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Tips for startups attending any conference

After reflecting on the conference experience as a young startup, this group emerged with some great tips for fellow startup folks.

Conference Dos Don'ts

Conference Dos Don'ts

When startups attend conferences

After winding down from a busy few days at the RealComm Conference in Las Vegas, our team had time to reflect on the event and what we were able to accomplish while we were there. RealComm, one of the largest commercial real estate technology conferences in the country, brings together innovative real estate technology and smart building companies with some of the largest national commercial real estate firms and gives them the opportunity to showcase their products and network with attending real estate professionals.

RealComm gave us opportunities to not only get valuable feedback on our platform that helps prospective tenants find office space to lease but also to explore potential synergies with other companies. We were able to get in front of a lot of decision makers and CIO’s of national commercial real estate firms, which is exactly the kind of exposure we’ve been seeking.

On top of the strategic relationships we made and the invaluable feedback we received on our product, we also came up with several DOs and DON’Ts of properly marketing your company at an industry conference that we thought were worth sharing.

Tips of what TO DO at a conference

Research the conference and attendees ahead of time.
It’s paramount that you understand how your company fits into the overall theme of the event and which other companies and individuals will be there. You need to understand who might be interested in hearing about your efforts and which organizations might offer the opportunity to help your company grow.

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Be proactive and reach out to the people you want to visit with before the event
Conferences can be hectic and you never know if you will actually have the opportunity to get in front of the people you need to get in front of. Giving them a heads up on who you are and that you’d be interested in setting up a block of time to get acquainted face to face is a great way to avoid missing out on the chance come game day.

Once at the conference (this should go without saying), go introduce yourself to everyone. This is no time to be a bump on a log!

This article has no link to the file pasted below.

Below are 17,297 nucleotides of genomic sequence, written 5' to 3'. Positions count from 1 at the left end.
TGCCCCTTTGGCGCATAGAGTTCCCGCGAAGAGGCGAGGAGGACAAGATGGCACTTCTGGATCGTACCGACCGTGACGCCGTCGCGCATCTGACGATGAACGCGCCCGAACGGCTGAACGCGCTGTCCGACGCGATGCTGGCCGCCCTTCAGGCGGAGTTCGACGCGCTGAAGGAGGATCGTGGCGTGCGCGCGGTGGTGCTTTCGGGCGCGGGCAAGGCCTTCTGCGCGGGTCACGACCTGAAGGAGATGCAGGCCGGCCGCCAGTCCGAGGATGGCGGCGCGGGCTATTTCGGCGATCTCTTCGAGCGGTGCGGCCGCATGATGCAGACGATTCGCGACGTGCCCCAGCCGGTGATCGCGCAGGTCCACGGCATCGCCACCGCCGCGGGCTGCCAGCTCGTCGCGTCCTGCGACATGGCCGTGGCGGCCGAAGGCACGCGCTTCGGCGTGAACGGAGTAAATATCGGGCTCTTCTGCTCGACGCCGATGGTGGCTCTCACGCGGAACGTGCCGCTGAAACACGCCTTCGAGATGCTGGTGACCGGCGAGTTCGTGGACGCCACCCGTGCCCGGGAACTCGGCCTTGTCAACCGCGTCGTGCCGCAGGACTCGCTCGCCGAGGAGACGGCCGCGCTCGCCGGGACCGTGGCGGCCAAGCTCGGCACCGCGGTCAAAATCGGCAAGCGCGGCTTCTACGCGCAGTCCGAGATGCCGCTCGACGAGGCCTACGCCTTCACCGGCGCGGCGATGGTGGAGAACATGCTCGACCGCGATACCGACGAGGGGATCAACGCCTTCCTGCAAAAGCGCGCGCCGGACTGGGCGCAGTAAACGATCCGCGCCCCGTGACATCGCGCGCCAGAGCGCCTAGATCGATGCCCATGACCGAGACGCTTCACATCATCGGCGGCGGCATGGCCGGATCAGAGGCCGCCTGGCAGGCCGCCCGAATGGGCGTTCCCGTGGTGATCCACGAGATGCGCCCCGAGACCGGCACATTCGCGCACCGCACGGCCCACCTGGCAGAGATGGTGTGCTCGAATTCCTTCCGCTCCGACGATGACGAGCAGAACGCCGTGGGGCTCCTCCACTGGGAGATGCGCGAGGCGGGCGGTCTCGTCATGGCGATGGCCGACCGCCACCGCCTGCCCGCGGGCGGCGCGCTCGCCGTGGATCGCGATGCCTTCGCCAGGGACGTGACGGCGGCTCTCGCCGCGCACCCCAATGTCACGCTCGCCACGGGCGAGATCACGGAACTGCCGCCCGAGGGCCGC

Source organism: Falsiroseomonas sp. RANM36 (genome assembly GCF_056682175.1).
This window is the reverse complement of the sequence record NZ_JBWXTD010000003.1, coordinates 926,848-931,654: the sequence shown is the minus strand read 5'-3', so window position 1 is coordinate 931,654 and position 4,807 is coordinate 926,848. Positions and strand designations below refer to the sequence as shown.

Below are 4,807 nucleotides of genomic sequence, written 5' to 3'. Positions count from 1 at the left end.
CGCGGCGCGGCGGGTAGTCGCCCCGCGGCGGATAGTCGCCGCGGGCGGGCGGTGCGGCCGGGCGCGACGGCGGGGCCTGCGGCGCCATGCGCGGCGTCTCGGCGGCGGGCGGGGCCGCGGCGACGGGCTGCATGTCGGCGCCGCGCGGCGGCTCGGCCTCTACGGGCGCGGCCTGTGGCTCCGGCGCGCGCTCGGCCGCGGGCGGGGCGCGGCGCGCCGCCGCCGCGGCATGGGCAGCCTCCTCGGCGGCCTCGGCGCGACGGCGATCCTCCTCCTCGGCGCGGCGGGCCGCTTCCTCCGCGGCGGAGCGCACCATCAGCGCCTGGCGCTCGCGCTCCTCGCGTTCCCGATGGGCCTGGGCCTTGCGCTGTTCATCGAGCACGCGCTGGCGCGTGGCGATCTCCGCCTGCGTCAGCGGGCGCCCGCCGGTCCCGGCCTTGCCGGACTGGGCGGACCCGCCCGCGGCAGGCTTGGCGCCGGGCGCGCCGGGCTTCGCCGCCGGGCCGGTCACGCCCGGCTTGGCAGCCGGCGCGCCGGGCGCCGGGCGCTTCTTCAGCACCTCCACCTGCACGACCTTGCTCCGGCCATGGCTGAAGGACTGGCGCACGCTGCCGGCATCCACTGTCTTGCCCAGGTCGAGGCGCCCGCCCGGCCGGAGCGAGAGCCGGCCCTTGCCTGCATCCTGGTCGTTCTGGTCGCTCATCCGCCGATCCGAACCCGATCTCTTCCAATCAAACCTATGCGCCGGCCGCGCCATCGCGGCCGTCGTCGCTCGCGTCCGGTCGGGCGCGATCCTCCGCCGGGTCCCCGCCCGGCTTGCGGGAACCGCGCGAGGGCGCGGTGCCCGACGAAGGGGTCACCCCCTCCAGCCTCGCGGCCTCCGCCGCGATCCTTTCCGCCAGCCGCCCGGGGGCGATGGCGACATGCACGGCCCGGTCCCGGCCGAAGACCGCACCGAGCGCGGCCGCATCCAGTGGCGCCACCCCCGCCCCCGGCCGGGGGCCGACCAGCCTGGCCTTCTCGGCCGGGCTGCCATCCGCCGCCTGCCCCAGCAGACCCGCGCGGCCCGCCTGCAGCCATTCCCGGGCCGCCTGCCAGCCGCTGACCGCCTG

It’s amazing how often people wait for others to approach them. That’s not how the world works. If you want to talk to someone, it’s up to YOU to initiate the conversation.

Tips on what NOT TO DO at a conference

Do not stay together with your team.
Spread out! The more people you have canvassing the event, the more introductions and useful conversations you are bound to have. We had someone tell us a while back “when you’re at any kind of conference as a group, act like you’re there alone. If a team member has an interesting conversation, he can always grab a business card and fill the rest of the team in later.

Secure a booth or kiosk
On the surface, it always seems like a good idea to have a “home base” at the event where you can market your company and possibly even hold demonstrations of your product(s). The problem is that as a start up, having a booth almost always costs money and it locks you down to one location. You’re stuck in one place rather than having the flexibility to canvas other booths and talk to as many people as possible. Remember, it’s about you approaching everyone else, not the other way around.

The trip culminated with us participating in the Innovation Showcase where we demoed our product in front of the entire conference. A great end to a terrific couple of days in Vegas… though vastly different from any Vegas trip we had taken before!

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Written By

Justin Lee is a licensed commercial real estate broker with experience in commercial property leasing and development. He along with two other co-founders launched TheSquareFoot with the goal of making the space leasing process more digestible for small business owners and entrepreneurs. You can follow them on Facebook and on Twitter @TheSqFt.



  1. abodograph

    July 22, 2012 at 2:30 pm

    @AGBeat Great post, and timely. Thanks!

    • AGBeat

      July 22, 2012 at 8:11 pm

      @abodograph thanks!

  2. Seth Siegler

    July 22, 2012 at 8:11 pm

    Great post.  The last point of not getting a booth is interesting but I think it depends on the situation.  I believe that people need to see your app somehow, in most cases.  In the author’s case, they were able to get on stage and nothing beats that.  If you get on stage for a a demo, screw the booth!  You’ll be much better off with a “guerrilla style”  for the rest of the event.  If you aren’t getting on stage though, and you app isn’t on a phone that you can easily show off in a conversation, I think you’ll need to get some kind of booth or demo station.  

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